Awards and nominations[edit] Main article: List of awards and nominations received by Joaquin Phoenix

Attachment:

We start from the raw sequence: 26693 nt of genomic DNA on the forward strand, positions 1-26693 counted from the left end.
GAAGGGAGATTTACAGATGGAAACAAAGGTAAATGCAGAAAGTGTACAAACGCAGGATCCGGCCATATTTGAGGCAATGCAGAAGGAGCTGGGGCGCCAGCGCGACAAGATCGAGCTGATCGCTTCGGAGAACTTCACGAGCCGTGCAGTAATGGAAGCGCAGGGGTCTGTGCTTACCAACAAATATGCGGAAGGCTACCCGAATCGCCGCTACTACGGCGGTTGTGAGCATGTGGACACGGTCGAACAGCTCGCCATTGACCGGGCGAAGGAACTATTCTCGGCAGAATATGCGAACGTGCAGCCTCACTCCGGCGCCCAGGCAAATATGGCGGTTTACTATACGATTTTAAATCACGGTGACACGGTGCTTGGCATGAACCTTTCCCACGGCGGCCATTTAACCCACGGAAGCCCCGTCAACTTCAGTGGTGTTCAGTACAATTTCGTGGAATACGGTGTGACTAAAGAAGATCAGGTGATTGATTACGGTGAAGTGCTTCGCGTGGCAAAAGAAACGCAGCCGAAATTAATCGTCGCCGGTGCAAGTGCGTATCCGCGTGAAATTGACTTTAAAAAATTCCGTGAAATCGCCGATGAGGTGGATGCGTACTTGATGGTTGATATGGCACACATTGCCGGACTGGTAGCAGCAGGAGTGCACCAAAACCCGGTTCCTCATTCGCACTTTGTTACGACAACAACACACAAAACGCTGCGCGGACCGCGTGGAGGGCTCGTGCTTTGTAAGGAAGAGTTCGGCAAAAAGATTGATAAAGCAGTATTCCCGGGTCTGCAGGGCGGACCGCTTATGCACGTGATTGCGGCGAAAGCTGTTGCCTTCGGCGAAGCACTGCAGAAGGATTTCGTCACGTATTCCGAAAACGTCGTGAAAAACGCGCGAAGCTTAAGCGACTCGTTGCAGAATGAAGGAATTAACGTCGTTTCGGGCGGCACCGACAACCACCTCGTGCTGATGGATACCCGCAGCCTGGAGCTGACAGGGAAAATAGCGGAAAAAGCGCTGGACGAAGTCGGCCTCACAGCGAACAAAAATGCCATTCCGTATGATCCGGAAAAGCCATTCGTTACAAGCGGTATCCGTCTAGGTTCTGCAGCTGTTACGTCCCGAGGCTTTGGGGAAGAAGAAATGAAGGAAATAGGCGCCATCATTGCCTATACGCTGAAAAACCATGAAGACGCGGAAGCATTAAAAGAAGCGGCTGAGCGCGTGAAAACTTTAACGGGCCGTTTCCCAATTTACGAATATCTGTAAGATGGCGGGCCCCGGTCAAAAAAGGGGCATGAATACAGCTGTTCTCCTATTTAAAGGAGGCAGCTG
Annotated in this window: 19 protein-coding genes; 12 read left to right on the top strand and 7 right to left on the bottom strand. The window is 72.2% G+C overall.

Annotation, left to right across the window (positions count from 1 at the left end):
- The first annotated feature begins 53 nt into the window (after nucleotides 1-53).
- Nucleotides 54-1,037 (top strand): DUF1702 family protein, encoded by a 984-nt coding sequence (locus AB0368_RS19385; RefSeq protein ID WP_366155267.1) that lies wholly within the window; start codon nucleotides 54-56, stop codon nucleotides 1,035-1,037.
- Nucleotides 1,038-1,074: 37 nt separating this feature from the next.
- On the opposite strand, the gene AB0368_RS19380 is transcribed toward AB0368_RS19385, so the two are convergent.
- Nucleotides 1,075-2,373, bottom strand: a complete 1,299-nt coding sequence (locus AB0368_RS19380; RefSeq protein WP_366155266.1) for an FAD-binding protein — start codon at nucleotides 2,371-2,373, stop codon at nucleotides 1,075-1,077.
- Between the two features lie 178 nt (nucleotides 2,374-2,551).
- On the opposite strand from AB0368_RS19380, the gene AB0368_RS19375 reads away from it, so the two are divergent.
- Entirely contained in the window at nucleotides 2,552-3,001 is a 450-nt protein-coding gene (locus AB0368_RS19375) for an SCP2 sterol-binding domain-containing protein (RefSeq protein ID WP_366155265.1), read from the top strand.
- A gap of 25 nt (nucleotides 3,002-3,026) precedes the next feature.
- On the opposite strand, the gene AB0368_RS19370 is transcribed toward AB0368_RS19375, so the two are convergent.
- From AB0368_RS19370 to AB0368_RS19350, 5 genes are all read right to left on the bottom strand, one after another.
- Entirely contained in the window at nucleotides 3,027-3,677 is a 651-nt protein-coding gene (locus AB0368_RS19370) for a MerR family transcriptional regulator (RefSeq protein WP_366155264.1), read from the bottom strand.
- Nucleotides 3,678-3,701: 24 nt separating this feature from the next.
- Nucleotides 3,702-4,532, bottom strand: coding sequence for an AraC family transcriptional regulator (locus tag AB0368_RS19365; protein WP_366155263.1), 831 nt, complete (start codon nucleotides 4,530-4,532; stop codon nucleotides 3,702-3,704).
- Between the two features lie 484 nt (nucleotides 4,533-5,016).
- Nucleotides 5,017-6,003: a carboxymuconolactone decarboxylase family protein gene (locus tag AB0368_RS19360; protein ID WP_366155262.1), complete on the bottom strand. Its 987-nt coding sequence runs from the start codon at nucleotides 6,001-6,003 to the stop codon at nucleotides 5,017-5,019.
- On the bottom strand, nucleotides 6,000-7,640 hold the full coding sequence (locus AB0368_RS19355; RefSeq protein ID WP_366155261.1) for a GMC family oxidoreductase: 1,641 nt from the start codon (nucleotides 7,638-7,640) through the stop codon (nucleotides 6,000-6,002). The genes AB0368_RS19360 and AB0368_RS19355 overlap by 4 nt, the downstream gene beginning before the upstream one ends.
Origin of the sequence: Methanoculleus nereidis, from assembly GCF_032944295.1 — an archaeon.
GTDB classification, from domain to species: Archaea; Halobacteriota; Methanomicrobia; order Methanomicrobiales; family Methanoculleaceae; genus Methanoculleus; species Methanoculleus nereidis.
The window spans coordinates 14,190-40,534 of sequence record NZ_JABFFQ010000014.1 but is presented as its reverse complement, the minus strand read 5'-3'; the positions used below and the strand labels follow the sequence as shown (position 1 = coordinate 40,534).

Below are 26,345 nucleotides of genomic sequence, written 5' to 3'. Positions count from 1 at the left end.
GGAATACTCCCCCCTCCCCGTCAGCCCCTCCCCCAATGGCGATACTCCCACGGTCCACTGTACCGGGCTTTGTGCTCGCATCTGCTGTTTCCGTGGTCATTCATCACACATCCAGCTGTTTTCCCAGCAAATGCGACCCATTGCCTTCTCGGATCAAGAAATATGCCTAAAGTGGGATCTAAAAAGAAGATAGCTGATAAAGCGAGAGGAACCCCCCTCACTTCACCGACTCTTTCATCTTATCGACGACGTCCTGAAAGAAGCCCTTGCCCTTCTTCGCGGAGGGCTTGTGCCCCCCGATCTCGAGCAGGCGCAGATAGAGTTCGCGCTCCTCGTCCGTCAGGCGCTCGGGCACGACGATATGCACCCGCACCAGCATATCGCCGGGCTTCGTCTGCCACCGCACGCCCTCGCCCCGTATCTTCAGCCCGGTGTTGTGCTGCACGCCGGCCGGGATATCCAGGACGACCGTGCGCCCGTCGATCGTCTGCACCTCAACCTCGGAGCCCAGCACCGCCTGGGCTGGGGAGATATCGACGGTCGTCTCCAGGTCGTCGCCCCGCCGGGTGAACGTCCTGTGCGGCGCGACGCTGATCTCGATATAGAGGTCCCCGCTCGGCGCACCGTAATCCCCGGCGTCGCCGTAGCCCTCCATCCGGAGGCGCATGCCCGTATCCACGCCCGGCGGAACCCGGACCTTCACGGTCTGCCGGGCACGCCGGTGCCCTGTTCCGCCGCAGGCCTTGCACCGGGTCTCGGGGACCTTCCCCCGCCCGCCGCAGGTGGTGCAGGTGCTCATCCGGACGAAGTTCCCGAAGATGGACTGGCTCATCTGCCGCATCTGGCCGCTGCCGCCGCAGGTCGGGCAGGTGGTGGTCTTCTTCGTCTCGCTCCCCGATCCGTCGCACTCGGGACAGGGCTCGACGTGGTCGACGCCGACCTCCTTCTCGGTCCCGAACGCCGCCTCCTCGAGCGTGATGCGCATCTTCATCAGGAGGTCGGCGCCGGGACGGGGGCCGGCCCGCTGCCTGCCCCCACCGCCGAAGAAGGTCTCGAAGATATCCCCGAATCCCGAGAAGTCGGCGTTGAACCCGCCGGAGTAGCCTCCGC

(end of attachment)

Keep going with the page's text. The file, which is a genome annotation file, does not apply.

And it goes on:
See also[edit] Puerto Rico portal Film portal List of Puerto Ricans List of Puerto Rican Academy Award winners and nominees List of vegans Earthlings